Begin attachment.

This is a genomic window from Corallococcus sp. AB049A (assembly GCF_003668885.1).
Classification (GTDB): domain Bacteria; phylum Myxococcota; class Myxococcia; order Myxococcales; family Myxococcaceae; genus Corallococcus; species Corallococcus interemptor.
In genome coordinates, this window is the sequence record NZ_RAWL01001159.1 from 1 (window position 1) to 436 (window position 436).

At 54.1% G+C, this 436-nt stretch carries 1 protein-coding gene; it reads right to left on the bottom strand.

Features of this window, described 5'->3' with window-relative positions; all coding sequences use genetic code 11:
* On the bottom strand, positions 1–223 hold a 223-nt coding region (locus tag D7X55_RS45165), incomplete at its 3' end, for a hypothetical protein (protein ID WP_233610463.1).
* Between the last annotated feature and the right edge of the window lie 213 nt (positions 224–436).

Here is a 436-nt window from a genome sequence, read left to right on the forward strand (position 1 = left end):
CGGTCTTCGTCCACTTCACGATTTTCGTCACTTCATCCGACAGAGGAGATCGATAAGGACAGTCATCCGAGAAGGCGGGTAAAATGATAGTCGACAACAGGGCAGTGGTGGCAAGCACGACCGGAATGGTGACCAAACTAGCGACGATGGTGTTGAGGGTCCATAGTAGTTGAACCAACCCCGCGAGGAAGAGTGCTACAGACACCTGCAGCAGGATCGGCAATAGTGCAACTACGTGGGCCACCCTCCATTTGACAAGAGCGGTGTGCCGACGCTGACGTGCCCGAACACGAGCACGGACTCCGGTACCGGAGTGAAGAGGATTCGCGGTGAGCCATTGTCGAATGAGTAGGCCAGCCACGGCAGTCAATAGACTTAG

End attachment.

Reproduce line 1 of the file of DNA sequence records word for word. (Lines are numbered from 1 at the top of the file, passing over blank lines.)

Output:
This is a genomic window from Corallococcus sp. AB049A (assembly GCF_003668885.1).